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eMoto: Affectively Involving both Body and Mind
Stockholm University, Faculty of Social Sciences, Department of Computer and Systems Sciences. (INVOLVE)
Stockholm University, Faculty of Social Sciences, Department of Computer and Systems Sciences.
2005 (English)In: CHI '05 extended abstracts on Human factors in computing systems, Portland, OR, USA: ACM , 2005, 2005-2008 p.Conference paper, Published paper (Refereed)
Abstract [en]

It is known that emotions are experienced by both body and mind. Oftentimes, emotions are evoked by sub-symbolic stimuli, such as colors, shapes, gestures, or music. We have built eMoto, a mobile service for sending affective messages to others, with the explicit aim of addressing such sensing. Through combining affective gestures for input with affective expressions that make use of colors, shapes and animations for the background of messages, the interaction pulls the user into an embodied 'affective loop'. We present a user study of eMoto where 12 out of 18 subjects got both physically and emotionally involved in the interaction. The study also shows that the designed 'openness' and ambiguity of the expressions, was appreciated and understood by our subjects.

Place, publisher, year, edition, pages
Portland, OR, USA: ACM , 2005. 2005-2008 p.
National Category
Information Science
Identifiers
URN: urn:nbn:se:su:diva-43335ISBN: 1-59593-002-7 (print)OAI: oai:DiVA.org:su-43335DiVA: diva2:355839
Conference
Conference on Human Factors in Computing Systems
Available from: 2010-10-08 Created: 2010-10-08 Last updated: 2010-10-11Bibliographically approved
In thesis
1. Designing Affective Loop Experiences
Open this publication in new window or tab >>Designing Affective Loop Experiences
2010 (English)Doctoral thesis, comprehensive summary (Other academic)
Abstract [en]

There is a lack of attention to the emotional and the physical aspects of communication in how we up to now have been approaching communication between people in the field of Human Computer Interaction (HCI). As designers of digital communication tools we need to consider altering the underlying model for communication that has been prevailing in HCI: the information transfer model. Communication is about so much more than transferring information. It is about getting to know yourself, who you are and what part you play in the communication as it unfolds. It is also about the experience of a communication process, what it feels like, how that feeling changes, when it changes, why and perhaps by whom the process is initiated, altered, or disrupted. The idea of Affective Loop experiences in design aims to create new expressive and experiential media for whole users, embodied with the social and physical world they live in, and where communication not only is about getting the message across but also about living the experience of communication - feeling it.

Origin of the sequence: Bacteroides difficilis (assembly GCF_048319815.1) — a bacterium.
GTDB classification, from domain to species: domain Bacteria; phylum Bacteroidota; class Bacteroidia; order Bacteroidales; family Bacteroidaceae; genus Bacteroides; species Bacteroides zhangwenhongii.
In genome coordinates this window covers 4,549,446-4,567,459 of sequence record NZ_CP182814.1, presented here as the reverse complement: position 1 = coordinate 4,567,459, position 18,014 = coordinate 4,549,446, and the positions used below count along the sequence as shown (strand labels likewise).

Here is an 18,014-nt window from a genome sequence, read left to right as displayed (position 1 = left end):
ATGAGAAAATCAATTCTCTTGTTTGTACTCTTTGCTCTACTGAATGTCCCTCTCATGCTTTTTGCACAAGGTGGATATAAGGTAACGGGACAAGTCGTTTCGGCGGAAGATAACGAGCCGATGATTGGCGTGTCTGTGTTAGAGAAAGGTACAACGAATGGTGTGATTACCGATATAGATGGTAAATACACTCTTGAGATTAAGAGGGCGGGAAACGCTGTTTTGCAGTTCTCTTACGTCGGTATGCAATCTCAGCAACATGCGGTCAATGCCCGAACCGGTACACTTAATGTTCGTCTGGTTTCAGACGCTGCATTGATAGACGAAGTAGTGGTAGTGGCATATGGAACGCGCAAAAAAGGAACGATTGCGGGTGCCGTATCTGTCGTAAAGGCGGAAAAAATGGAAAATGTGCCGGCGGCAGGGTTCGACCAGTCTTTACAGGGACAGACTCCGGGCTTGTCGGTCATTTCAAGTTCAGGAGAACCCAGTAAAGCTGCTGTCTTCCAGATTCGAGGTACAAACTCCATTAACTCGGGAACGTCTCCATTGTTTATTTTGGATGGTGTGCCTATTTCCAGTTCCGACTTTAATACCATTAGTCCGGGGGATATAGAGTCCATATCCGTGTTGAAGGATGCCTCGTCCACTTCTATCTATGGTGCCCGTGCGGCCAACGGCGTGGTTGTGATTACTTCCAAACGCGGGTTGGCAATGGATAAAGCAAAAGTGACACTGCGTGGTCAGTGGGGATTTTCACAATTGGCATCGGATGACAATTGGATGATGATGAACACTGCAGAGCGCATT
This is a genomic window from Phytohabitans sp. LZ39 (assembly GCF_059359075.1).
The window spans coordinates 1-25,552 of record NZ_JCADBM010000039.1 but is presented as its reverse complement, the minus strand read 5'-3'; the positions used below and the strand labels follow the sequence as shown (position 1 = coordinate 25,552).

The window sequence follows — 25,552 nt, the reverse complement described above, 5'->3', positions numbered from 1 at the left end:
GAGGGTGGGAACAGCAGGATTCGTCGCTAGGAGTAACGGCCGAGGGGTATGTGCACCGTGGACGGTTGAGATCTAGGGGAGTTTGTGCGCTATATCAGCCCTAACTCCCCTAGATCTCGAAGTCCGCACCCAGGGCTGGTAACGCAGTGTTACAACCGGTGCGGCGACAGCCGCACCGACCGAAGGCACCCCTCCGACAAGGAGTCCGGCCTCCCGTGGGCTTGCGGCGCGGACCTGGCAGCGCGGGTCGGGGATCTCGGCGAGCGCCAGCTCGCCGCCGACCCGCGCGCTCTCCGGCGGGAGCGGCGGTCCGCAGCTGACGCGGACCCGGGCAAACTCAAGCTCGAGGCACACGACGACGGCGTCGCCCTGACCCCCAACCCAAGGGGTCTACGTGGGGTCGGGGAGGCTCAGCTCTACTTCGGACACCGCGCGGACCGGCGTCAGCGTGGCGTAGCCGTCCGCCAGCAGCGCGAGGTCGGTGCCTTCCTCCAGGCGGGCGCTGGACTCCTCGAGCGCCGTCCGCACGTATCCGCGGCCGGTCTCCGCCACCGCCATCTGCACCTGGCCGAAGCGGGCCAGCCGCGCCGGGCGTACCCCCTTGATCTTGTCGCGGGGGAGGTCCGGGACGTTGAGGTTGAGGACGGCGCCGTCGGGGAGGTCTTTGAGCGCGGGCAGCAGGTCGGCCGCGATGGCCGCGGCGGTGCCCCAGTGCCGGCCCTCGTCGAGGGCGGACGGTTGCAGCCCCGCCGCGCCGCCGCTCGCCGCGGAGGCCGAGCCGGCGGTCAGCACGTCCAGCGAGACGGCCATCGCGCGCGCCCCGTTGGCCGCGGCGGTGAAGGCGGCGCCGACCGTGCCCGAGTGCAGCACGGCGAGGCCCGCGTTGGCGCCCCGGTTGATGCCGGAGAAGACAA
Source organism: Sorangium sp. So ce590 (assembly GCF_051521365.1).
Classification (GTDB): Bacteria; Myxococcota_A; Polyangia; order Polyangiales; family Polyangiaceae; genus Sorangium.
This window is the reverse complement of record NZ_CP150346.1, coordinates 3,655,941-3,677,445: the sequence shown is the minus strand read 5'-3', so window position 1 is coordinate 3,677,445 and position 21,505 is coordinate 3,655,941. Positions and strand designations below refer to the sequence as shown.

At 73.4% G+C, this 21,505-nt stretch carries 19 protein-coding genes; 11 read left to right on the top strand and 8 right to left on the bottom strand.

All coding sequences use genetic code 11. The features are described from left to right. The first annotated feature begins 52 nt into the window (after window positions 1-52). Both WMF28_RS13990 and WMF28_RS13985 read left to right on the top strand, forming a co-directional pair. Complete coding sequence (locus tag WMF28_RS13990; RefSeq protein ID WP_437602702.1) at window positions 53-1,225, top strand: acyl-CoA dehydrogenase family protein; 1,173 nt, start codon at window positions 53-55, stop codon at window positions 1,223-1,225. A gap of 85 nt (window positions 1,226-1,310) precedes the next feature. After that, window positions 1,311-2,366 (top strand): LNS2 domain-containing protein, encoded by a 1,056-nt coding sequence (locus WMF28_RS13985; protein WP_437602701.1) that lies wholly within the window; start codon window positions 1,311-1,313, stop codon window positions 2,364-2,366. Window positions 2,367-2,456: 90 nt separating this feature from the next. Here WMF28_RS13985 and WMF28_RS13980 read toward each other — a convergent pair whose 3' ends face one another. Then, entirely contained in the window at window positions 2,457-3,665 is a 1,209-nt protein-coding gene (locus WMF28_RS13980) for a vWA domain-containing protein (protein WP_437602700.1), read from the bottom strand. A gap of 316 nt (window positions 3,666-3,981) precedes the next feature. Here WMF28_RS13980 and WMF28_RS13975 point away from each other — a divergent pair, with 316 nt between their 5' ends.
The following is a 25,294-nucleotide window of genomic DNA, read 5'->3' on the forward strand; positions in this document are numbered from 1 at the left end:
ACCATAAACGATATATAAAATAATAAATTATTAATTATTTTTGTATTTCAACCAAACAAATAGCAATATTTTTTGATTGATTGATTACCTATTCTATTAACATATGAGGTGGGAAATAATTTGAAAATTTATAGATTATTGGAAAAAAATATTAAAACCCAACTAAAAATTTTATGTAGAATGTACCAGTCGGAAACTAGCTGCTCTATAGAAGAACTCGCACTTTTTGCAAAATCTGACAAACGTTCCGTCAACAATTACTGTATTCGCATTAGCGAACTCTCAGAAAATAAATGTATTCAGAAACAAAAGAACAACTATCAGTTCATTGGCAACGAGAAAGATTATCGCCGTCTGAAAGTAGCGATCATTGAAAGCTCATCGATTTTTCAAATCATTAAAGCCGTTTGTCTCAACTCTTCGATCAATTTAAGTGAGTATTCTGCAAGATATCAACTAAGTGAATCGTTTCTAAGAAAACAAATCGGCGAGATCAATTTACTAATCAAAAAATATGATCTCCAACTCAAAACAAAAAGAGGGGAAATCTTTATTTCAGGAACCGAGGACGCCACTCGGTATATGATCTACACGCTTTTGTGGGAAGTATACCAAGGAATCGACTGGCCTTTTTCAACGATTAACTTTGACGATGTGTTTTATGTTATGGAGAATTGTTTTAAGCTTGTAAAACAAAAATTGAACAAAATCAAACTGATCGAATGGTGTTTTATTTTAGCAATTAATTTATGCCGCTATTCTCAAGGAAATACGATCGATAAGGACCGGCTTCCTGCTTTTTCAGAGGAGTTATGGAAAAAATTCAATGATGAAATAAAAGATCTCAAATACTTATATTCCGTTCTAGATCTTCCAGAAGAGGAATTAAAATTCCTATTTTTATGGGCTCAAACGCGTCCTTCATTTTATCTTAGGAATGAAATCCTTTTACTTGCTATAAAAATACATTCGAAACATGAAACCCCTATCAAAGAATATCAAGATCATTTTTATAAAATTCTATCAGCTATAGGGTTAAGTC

An Affective Loop experience is an emerging, in the moment, emotional experience where the inner emotional experience, the situation at hand and the social and physical context act together, to create for one complete embodied experience. The loop perspective comes from how this experience takes place in communication and how there is a rhythmic pattern in communication where those involved take turns in both expressing themselves and standing back interpreting the moment.

To allow for Affective Loop experiences with or through a computer system, the user needs to be allowed to express herself in rich personal ways involving our many ways of expressing and sensing emotions – muscles tensions, facial expressions and more. For the user to become further engaged in interaction, the computer system needs the capability to return relevant, either diminishing, enforcing or disruptive feedback to those emotions expressed by the user so that the she wants to continue express herself by either strengthening, changing or keeping her expression.

We describe how we used the idea of Affective Loop experiences as a conceptual tool to navigate a design space of gestural input combined with rich instant feedback. In our design journey, we created two systems, eMoto and FriendSense.

Place, publisher, year, edition, pages
Stockholm: Departmen of Computer and Systems Sciences, Stockholm University, 2010. 117 p.
Series
Report Series / Department of Computer & Systems Sciences, ISSN 1101-8526 ; 10-008
Series
SICS Dissertation Series, ISSN 1101-1335 ; 53
Keyword
Design, Interaction, Communication, Mobile, Emotion, Body, Digital material
National Category
Information Science
Research subject
Man-Machine-Interaction (MMI)
Identifiers
urn:nbn:se:su:diva-43376 (URN)978-91-7447-142-7 (ISBN)
Public defence
2010-11-12, sal C, Forum 100, Isafjordsgatan 39, Kista, 13:00 (English)
Opponent
Supervisors
Available from: 2010-10-21 Created: 2010-10-11 Last updated: 2010-10-12Bibliographically approved

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